How do we square the positive effects of travel with its negative impacts? Travel is a huge industry, accounting for around 10% of global GDP. There has been considerable discussion the last few years around eco-travel. But what exactly does that mean? What is an eco-airline or eco-cruise ship? Just because the resort is built using better materials, or has not pillaged the local landscape, does that make it eco? Is washing the towels every other day eco-travel? Clearly, there have been some contradictions, but the good thing is that we are discussing levels of eco-impact rather than ignoring completely the consequences of consumption. To more and more of us, these things matter, and they become part of our decisions when we book travel.
“It’s about not just not destroying — but restoring — nature”
As Elaine Glusac writes in a recent Global Wellness Summit report, “But it’s about more than being super-green. It’s about choosing quality over quantity, such as Tourism New Zealand or Visit Flanders now measuring tourism success not by the money generated but by the health and wellbeing of the community and environment. It’s about fair income distribution and destinations/tours that benefit the locals by funding schools, healthcare or small business loans. It’s about not just not destroying — but restoring — nature, as we see in the rise of rewilding destinations/tours.”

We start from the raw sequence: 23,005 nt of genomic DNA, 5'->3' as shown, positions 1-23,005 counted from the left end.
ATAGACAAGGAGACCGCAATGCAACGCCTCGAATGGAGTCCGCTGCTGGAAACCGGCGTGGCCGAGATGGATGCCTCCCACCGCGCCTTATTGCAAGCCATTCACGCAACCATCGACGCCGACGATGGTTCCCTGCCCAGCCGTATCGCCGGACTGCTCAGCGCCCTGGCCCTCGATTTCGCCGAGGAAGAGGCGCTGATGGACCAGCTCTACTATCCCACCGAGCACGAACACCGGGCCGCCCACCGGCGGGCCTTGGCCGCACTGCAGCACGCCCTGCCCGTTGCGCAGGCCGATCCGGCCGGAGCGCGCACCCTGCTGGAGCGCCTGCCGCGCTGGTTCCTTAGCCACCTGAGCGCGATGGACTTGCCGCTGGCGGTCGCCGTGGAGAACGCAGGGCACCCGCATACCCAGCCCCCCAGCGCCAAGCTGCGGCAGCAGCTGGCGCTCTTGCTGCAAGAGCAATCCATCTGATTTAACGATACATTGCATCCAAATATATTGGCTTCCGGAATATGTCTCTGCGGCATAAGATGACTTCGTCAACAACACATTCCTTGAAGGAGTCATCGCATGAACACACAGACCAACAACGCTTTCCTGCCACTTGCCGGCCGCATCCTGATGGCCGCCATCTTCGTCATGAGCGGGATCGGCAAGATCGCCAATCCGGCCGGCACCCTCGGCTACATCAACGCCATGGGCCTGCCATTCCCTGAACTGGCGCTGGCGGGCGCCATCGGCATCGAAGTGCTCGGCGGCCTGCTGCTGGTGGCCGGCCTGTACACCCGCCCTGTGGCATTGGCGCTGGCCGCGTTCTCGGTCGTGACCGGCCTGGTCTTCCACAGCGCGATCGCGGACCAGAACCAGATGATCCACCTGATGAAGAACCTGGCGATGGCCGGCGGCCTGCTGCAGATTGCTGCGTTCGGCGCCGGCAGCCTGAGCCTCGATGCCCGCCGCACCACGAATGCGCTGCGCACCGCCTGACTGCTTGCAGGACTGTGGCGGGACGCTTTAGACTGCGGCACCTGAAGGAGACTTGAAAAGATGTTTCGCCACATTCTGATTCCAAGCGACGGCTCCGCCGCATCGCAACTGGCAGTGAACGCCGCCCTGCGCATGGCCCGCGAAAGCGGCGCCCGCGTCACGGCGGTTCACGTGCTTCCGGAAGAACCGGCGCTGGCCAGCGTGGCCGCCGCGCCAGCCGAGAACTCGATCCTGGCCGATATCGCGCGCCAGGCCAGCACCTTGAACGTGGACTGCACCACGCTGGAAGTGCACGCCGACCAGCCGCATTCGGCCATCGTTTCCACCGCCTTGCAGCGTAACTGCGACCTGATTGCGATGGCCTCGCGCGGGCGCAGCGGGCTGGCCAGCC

Six Senses have some wonderful initiatives in their interactions with the local communities and environments. Bill Bensley has been a veritable gladiator in the service of protecting local peoples, flora, and fauna associated with Asian projects he works on.
World’s First Powerhouse Hotel
Then there is the rather amazing Svart Hotel. In collaboration with Arctic Adventures of Norway, Asplan Viak and Skanska, Snøhetta has designed “Svart” the world’s first Powerhouse hotel, at the foot of the Svartisen glacier, situated just above the Arctic Circle.
“Svart” is the first building to be built after the energy positive Powerhouse standard in a Northern climate. Not only does this new hotel reduce its yearly energy consumption by approximately 85% compared to a modern hotel, but it also produces its own energy — an absolute “must” in this precious arctic environment.
Later this year travel will start up again, with 2022 promising to be one of the biggest travel years ever with all the pent-up travel demand from the pandemic. We here will be part of it, as I am sure many of you will be. What will be interesting is if this will translate into greater awareness of initiatives such as carbon offsets and self-sustaining hotels. We will be doing more posts in the future on how to sort out having the most responsible, yet fun and enriching travel experiences possible.